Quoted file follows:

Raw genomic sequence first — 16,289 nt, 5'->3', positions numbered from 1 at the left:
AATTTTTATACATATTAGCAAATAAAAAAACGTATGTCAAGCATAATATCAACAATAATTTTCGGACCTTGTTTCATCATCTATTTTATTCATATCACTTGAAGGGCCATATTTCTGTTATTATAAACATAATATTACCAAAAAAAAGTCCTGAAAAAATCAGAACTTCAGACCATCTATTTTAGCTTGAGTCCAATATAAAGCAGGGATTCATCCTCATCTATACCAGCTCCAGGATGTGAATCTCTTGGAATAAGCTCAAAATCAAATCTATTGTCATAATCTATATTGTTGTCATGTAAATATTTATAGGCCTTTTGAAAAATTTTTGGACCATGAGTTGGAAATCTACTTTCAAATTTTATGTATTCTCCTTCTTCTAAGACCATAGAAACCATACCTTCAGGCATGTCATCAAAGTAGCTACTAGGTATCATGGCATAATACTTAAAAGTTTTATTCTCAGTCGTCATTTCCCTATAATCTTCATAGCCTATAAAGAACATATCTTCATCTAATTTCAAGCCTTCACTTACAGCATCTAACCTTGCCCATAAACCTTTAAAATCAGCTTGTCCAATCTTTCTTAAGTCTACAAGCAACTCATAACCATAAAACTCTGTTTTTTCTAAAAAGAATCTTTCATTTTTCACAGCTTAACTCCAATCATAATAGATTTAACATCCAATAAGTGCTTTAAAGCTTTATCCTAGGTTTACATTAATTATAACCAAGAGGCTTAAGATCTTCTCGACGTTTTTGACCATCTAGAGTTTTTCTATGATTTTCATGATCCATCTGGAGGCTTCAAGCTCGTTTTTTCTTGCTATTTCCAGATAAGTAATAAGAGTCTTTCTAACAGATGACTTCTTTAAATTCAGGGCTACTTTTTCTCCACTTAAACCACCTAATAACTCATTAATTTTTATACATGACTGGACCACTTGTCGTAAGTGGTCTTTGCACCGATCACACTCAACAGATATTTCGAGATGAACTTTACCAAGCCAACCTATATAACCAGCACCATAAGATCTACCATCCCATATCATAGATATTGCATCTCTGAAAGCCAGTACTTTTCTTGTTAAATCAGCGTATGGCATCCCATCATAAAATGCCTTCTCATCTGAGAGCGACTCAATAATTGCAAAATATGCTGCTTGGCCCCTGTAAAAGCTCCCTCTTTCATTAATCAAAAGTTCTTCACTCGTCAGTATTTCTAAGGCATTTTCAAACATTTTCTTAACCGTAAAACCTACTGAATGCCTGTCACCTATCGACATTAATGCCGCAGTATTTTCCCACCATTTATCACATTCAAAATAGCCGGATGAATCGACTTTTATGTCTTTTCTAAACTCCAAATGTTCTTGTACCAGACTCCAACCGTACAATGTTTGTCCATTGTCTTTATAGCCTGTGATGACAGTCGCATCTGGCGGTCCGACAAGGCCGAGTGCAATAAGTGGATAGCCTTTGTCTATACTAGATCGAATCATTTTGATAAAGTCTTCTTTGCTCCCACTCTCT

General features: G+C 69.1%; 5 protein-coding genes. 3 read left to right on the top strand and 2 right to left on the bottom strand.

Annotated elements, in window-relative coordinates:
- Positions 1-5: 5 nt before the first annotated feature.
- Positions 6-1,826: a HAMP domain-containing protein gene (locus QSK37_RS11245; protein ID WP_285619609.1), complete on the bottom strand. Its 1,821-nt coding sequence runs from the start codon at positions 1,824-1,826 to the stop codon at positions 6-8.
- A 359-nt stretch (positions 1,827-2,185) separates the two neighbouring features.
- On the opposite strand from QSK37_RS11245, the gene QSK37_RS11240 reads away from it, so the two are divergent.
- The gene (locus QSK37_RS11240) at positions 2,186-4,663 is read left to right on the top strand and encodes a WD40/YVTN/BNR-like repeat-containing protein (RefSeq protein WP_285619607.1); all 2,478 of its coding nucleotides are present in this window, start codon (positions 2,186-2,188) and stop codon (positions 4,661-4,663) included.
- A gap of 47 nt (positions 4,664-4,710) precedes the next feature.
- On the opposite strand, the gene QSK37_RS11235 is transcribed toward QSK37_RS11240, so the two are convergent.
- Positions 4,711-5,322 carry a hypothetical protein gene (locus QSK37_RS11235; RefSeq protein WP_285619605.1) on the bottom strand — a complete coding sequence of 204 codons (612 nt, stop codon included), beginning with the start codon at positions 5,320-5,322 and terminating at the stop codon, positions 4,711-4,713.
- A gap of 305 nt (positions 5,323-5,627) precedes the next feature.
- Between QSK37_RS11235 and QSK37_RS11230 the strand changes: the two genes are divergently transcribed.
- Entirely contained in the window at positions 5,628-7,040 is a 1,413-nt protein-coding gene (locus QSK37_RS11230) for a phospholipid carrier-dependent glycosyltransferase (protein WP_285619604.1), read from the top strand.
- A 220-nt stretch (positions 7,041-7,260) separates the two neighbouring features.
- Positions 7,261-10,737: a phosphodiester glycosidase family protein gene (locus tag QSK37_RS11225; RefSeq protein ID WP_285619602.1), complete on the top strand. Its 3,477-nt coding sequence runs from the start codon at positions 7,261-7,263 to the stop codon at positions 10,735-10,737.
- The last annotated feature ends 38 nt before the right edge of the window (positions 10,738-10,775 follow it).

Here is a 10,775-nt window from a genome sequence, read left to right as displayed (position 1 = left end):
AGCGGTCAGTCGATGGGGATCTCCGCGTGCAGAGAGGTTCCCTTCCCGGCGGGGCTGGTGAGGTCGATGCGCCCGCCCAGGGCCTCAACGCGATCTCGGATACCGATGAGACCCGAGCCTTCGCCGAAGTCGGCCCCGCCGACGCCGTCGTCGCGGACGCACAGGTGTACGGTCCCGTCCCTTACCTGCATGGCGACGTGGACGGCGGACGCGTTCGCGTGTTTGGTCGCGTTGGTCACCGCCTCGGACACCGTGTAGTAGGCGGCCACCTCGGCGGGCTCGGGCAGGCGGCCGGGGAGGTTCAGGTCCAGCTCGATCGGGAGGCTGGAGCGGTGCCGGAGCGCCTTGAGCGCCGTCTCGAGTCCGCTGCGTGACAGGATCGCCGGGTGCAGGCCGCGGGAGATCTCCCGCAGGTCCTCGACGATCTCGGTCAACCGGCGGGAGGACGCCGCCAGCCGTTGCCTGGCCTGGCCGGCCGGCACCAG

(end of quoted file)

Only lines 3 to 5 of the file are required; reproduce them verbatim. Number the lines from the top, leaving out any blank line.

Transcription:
General features: G+C 69.1%; 5 protein-coding genes. 3 read left to right on the top strand and 2 right to left on the bottom strand.

Annotated elements, in window-relative coordinates:
- Positions 1-5: 5 nt before the first annotated feature.